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Can ammonia be regulated under the Clean Water Act?

ranex-ThinkstockPhotos Chickens in poultry barn with feed lines.
If this judge’s decision stands, drift from a farm operation or odor containing a pollutant will need to be regulated.

Sharon V. Burrell, a judge for the Circuit Court in Montgomery, Maryland, on March 11, 2021 ruled that the Maryland Department of Environment had to mandate effluent limitations for ammonia based on its impact on water quality.

Judge Burrell, better known for her decisions for involving divorce and child custody cases, has turned ammonia regulation from concentrated animal feeding operations (CAFOs) upside down.  She was born and raised in Washington, D.C., and began her career as a law clerk for the first African American on the Court of Appeals for the State of Maryland. According to her bio, she has a “…long and distinguished career in public service as an attorney for Montgomery County Attorney’s Office.” She generally presides over juvenile, family, criminal and civil cases.  

Judge Burrell is also the author of “Legal malpractice of the tax attorney.” This is the judge who believed the Maryland Department of the Environment did not give “reasoned elaboration” in determining that the chicken industry of Maryland must now have its ammonia emissions regulated. Judge Burrell is such a student of the Clean Water Act that she does not once mention the “Agricultural Stormwater Runoff Exemption.”

Judge Burrell concluded Maryland’s Department of the Environment (MDE) erroneously concluded that gaseous air ammonia emissions are not governed by the Clean Water Act (CWA). The Court concludes that Maryland’s expansion of the CWA “unambiguously” includes gaseous ammonia.

Other courts such as in Idaho, and a state decision in North Carolina, concluded that gaseous ammonia, if it was to be regulated at all, was to be regulated under the Clean Air Act (CAA).

Judge Burrell, with her thorough understanding of how to interpret environmental statutes, concluded those courts did not deserve any deference and because ammonia or nitrogen fell on the ground after being emitted by chicken broiler operators now must be regulated under the CWA.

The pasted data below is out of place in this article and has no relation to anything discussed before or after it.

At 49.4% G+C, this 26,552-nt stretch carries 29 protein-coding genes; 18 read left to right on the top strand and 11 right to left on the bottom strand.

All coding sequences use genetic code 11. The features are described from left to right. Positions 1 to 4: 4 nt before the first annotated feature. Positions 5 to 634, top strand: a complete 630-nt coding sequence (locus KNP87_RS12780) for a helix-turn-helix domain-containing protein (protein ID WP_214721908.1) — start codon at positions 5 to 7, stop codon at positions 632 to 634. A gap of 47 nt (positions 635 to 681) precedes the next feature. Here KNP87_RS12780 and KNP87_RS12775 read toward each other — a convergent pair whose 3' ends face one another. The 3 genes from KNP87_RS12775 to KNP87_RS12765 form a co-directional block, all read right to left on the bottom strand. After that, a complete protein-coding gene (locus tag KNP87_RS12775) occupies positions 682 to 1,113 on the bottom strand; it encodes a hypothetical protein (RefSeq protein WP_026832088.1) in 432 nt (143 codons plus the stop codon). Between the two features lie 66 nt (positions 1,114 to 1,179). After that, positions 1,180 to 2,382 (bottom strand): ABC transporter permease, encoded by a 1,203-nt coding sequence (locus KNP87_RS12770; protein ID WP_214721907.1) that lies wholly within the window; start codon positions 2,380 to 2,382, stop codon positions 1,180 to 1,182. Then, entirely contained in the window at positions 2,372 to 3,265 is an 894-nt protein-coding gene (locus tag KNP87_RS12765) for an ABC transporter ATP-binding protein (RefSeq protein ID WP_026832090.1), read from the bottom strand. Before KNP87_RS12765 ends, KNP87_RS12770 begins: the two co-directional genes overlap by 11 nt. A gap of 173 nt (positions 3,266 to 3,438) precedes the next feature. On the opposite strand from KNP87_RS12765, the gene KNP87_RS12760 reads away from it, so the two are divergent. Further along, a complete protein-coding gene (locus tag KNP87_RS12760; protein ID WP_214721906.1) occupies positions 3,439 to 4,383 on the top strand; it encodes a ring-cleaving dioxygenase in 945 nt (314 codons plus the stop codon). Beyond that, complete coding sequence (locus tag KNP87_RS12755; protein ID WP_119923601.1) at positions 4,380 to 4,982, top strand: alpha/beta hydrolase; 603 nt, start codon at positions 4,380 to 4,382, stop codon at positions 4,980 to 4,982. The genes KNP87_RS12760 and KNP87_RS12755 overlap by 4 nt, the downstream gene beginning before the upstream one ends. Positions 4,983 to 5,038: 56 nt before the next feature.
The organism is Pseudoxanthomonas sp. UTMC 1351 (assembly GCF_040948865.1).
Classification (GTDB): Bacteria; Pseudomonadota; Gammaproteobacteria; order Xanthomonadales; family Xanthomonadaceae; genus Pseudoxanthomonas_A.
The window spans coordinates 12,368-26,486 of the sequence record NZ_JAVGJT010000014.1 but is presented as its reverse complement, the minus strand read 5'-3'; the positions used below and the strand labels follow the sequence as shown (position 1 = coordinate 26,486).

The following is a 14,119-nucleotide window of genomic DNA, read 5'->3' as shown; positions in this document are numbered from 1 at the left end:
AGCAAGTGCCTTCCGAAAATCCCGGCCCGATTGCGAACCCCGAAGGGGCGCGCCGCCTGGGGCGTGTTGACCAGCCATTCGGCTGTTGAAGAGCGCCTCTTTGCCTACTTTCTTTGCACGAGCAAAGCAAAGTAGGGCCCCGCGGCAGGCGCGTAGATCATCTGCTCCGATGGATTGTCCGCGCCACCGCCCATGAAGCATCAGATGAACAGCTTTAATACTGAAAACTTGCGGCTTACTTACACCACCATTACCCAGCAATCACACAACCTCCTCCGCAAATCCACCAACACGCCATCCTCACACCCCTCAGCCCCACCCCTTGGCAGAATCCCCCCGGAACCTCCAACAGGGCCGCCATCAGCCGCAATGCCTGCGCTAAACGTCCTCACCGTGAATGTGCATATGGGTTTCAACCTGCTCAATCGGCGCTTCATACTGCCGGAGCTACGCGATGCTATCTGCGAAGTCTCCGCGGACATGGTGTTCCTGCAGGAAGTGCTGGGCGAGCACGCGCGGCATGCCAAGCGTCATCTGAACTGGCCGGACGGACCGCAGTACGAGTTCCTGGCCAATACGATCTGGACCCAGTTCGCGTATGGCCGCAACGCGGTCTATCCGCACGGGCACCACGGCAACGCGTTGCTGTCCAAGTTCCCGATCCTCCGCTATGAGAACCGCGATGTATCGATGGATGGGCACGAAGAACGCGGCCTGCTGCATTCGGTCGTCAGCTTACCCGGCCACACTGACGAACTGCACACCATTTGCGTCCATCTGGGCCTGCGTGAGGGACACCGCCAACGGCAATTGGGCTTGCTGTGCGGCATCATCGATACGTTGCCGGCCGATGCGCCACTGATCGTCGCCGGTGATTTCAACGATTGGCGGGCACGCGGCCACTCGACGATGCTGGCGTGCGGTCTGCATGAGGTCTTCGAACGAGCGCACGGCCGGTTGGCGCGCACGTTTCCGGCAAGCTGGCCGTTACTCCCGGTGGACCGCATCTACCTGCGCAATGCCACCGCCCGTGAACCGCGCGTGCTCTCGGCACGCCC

What’s at stake

The poultry industry on Maryland’s Eastern Shore produces approximately 300 million broilers annually. The manure created by these poultry operations creates gaseous ammonia that is typically blown out of poultry houses by large fans. This ammonia settles from the air on nearby land and water.

The petitioner in this case is the Assateague Coastal Trust. The petitioner claimed Maryland’s NPDES permit was incorrect. The petitioner further claimed the ammonia was a discharge of a pollutant into waters of the United States.

If this case stands, it means all pollutants that drift off your farm or ranch into a water of the United States would need to be regulated and permitted by either a state or federal agency.  

Other states’ courts have looked at this issue and determined that the CAA governs air emissions and that a farmer is protected by the Agricultural Stormwater Runoff exemption. Judge Burrell’s decision destroys that exemption and should her decision stand, then drift from any farm operation or odor containing a pollutant will need to be regulated.

EPA should step in

Such a decision by the court demonstrates why the U.S. EPA needs to step into such a case and explain how environmental statutes operate. The judge believes that MDE should regulate the air discharge of ammonia falling on the ground from a CAFO; that it should be regulated because water runs into the Chesapeake Bay carrying the pollutant. The court believes the following quote from the Petitioner. (Remember now we are talking about a CWA permit or NPDES permit.) The court quoted that “The permit does not adequately address air pollution (particulate matter/ammonia depositions) from poultry house exhaust fans and manure sheds that are deposited in the air and make their way to surface waters causing health and water quality impairments…The permit must be amended to reflect air emissions and monitoring requirements based on results from studies to be conducted by December 1, 2021….” 

The Maryland Department of the Environment tried to explain to the juvenile court judge that EPA does not regulate odors or air quality through its CWA and CAFO permitting program. This explanation obviously fell on deaf ears. The impact on Maryland’s poultry industry will not fall on deaf ears.    

The opinions of the author are not necessarily those of Farm Futures or Farm Progress. 
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